Target on Friday announced an "epic" one-day sale on Tuesday, which just also happens to be Amazon’s Prime Day.
In a blog post, the mass merchant emphasized that the online sales event is "for everybody — no membership required," an apparent dig at Amazon’s requirement that Prime Day shoppers must have a Prime membership.
Deals of the day include a free six-month membership for same-day delivery, shopped by Shipt for those spending $100 on Target.com, 30% off Target private label home brands, 25% off beauty and personal care, and free shipping on next-day Target Restock delivery orders on July 17, among other offers.
Target never uses the words "Prime Day" to describe its one-day sale on Tuesday, but it may as well have. Indeed, more than half (54%) of retailers are refusing to cede the event to Amazon and are staging big sales events of their own, according to research from coupon site RetailMeNot.
Retailers have little choice but to offer their own deep discounts on the day, which is leading to a "Black Friday in July" phenomenon, Moody's Lead Retail Analyst Charlie O'Shea said in comments emailed to Retail Dive on Monday. Big-box retailers like Target, Macy's, Nordstrom, Best Buy and Walmart are all among those offering deals.
Other retailers are boldly poaching Amazon's word, with nearly half (47 of 100) of the largest non-Amazon retailers offering limited-time sales or messaging that included the word ‘Prime,’ according to a study from global consulting firm AlixPartners. Shoppers have responded, and are increasingly viewing the day as a general retail holiday, not reserved for Amazon.
A majority (63%) of consumers say they plan to shop Amazon on Prime Day this year, (half said they made a purchase there last year) and 39% say they’ll look for bargains at other retailers (up from 31% who said so last year), according to AlixPartners.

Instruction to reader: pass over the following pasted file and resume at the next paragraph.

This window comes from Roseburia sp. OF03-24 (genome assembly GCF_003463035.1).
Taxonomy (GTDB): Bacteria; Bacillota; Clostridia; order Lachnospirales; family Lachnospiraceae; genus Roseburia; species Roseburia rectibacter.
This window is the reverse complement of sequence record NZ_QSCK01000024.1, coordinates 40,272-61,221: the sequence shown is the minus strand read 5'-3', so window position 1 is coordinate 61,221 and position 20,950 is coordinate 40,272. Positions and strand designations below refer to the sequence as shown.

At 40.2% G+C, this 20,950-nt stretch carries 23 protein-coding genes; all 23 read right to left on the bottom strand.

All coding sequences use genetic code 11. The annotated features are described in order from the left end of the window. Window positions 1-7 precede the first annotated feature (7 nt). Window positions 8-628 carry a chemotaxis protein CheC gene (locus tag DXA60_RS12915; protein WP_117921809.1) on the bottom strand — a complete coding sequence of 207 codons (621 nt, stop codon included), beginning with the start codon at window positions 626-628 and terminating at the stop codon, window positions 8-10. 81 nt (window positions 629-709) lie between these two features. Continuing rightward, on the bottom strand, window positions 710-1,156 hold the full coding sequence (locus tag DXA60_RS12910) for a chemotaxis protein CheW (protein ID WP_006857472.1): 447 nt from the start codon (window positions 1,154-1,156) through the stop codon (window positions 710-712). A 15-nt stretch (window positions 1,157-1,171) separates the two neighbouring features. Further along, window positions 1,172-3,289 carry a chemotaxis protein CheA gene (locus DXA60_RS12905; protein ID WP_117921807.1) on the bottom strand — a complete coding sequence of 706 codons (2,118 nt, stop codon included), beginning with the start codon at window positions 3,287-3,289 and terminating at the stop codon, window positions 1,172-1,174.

That's "a tremendous opportunity" for other retailers that figure out how to take advantage of it, according to David Bassuk, AlixPartners global co-head of the retail practice and managing director.
And retailers are reaping the benefits. Prime Day last year stoked non-Amazon brands' and retailers' sales by an average 57%, according to online ad firm Criteo. Amazon's own sales increased 60% during 2017's Prime Day, and delivered $2.9 billion in sales, according to e-commerce analytics company Profitero.
"'Fabricated' online shopping events like Prime Day are proven to drive significant spikes in traffic and sales volume during times of the year that historically may not have been seasonal peaks," Profitero said in a blog post. But discounts aren't the only draw. In fact, the most common Prime Day discount rate of 20%-30% actually saw the lowest sales lift; discounts between 10%-20% brought greater sales than the 20%-30% and 30%-40% discount bracket, according to Profitero.